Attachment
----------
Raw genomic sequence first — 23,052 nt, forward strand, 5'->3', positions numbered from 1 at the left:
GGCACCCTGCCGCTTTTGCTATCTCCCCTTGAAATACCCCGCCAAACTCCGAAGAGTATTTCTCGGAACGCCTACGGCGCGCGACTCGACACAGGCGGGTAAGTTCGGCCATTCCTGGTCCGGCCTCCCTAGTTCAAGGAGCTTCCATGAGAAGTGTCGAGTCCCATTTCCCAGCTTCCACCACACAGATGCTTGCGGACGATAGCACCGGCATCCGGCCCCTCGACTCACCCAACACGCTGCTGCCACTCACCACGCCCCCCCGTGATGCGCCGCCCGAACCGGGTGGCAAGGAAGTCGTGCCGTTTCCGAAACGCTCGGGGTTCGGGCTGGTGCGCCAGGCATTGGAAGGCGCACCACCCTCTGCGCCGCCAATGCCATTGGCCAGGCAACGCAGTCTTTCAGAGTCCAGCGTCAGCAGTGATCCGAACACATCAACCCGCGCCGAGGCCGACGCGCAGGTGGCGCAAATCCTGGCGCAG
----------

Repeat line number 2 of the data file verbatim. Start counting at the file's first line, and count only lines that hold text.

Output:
GGCACCCTGCCGCTTTTGCTATCTCCCCTTGAAATACCCCGCCAAACTCCGAAGAGTATTTCTCGGAACGCCTACGGCGCGCGACTCGACACAGGCGGGTAAGTTCGGCCATTCCTGGTCCGGCCTCCCTAGTTCAAGGAGCTTCCATGAGAAGTGTCGAGTCCCATTTCCCAGCTTCCACCACACAGATGCTTGCGGACGATAGCACCGGCATCCGGCCCCTCGACTCACCCAACACGCTGCTGCCACTCACCACGCCCCCCCGTGATGCGCCGCCCGAACCGGGTGGCAAGGAAGTCGTGCCGTTTCCGAAACGCTCGGGGTTCGGGCTGGTGCGCCAGGCATTGGAAGGCGCACCACCCTCTGCGCCGCCAATGCCATTGGCCAGGCAACGCAGTCTTTCAGAGTCCAGCGTCAGCAGTGATCCGAACACATCAACCCGCGCCGAGGCCGACGCGCAGGTGGCGCAAATCCTGGCGCAG